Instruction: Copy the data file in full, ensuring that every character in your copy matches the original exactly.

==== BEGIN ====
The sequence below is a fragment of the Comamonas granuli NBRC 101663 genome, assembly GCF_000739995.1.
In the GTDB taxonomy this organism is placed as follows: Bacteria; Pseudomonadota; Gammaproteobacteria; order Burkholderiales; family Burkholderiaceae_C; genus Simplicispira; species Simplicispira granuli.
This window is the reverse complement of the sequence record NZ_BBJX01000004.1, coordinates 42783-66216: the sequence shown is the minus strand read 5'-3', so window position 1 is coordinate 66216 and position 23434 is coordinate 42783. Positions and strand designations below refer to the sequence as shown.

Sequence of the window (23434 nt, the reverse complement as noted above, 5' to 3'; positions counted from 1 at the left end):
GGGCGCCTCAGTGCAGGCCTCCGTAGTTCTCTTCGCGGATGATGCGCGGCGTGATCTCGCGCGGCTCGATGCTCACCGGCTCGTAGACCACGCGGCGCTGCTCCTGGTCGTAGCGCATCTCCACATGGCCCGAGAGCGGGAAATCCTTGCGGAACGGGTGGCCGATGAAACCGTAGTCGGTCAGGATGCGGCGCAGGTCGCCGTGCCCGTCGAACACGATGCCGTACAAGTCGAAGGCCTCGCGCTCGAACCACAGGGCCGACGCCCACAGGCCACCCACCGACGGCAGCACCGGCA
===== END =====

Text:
The sequence below is a fragment of the Comamonas granuli NBRC 101663 genome, assembly GCF_000739995.1.
In the GTDB taxonomy this organism is placed as follows: Bacteria; Pseudomonadota; Gammaproteobacteria; order Burkholderiales; family Burkholderiaceae_C; genus Simplicispira; species Simplicispira granuli.
This window is the reverse complement of the sequence record NZ_BBJX01000004.1, coordinates 42783-66216: the sequence shown is the minus strand read 5'-3', so window position 1 is coordinate 66216 and position 23434 is coordinate 42783. Positions and strand designations below refer to the sequence as shown.

Sequence of the window (23434 nt, the reverse complement as noted above, 5' to 3'; positions counted from 1 at the left end):
GGGCGCCTCAGTGCAGGCCTCCGTAGTTCTCTTCGCGGATGATGCGCGGCGTGATCTCGCGCGGCTCGATGCTCACCGGCTCGTAGACCACGCGGCGCTGCTCCTGGTCGTAGCGCATCTCCACATGGCCCGAGAGCGGGAAATCCTTGCGGAACGGGTGGCCGATGAAACCGTAGTCGGTCAGGATGCGGCGCAGGTCGCCGTGCCCGTCGAACACGATGCCGTACAAGTCGAAGGCCTCGCGCTCGAACCACAGGGCCGACGCCCACAGGCCACCCACCGACGGCAGCACCGGCA